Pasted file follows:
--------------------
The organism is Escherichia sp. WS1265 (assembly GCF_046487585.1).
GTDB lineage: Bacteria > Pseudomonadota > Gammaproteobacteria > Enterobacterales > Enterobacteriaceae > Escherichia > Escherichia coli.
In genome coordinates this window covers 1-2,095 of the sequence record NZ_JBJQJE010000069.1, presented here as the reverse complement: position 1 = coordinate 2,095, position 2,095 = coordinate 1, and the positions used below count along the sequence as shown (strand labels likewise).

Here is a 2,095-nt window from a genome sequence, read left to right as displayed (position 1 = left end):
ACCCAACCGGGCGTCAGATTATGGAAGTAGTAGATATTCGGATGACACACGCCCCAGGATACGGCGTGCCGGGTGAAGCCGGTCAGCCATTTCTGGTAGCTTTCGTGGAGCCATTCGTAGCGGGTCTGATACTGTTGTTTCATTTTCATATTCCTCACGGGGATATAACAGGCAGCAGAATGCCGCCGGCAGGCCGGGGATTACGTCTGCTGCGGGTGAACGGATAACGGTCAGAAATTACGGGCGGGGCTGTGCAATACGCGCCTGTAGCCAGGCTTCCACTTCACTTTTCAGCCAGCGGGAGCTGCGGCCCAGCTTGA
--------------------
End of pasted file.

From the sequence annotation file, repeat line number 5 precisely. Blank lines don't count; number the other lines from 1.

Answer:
ACCCAACCGGGCGTCAGATTATGGAAGTAGTAGATATTCGGATGACACACGCCCCAGGATACGGCGTGCCGGGTGAAGCCGGTCAGCCATTTCTGGTAGCTTTCGTGGAGCCATTCGTAGCGGGTCTGATACTGTTGTTTCATTTTCATATTCCTCACGGGGATATAACAGGCAGCAGAATGCCGCCGGCAGGCCGGGGATTACGTCTGCTGCGGGTGAACGGATAACGGTCAGAAATTACGGGCGGGGCTGTGCAATACGCGCCTGTAGCCAGGCTTCCACTTCACTTTTCAGCCAGCGGGAGCTGCGGCCCAGCTTGA